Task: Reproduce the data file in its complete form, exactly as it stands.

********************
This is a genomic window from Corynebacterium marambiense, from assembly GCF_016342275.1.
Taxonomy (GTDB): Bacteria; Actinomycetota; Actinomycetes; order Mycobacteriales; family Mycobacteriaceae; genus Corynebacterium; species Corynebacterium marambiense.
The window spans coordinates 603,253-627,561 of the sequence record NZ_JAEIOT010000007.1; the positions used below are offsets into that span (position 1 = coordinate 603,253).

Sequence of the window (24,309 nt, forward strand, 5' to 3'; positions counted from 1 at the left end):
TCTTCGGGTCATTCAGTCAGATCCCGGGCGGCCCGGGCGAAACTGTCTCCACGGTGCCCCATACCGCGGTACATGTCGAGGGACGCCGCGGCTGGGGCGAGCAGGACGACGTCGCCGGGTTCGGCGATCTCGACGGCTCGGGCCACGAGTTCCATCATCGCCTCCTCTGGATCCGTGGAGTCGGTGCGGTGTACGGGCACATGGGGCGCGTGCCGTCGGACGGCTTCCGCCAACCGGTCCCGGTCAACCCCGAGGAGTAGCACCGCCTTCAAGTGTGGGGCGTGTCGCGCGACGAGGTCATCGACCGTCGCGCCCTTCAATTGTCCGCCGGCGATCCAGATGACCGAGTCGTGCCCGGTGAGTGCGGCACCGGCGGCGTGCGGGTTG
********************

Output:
This is a genomic window from Corynebacterium marambiense, from assembly GCF_016342275.1.
Taxonomy (GTDB): Bacteria; Actinomycetota; Actinomycetes; order Mycobacteriales; family Mycobacteriaceae; genus Corynebacterium; species Corynebacterium marambiense.
The window spans coordinates 603,253-627,561 of the sequence record NZ_JAEIOT010000007.1; the positions used below are offsets into that span (position 1 = coordinate 603,253).

Sequence of the window (24,309 nt, forward strand, 5' to 3'; positions counted from 1 at the left end):
TCTTCGGGTCATTCAGTCAGATCCCGGGCGGCCCGGGCGAAACTGTCTCCACGGTGCCCCATACCGCGGTACATGTCGAGGGACGCCGCGGCTGGGGCGAGCAGGACGACGTCGCCGGGTTCGGCGATCTCGACGGCTCGGGCCACGAGTTCCATCATCGCCTCCTCTGGATCCGTGGAGTCGGTGCGGTGTACGGGCACATGGGGCGCGTGCCGTCGGACGGCTTCCGCCAACCGGTCCCGGTCAACCCCGAGGAGTAGCACCGCCTTCAAGTGTGGGGCGTGTCGCGCGACGAGGTCATCGACCGTCGCGCCCTTCAATTGTCCGCCGGCGATCCAGATGACCGAGTCGTGCCCGGTGAGTGCGGCACCGGCGGCGTGCGGGTTG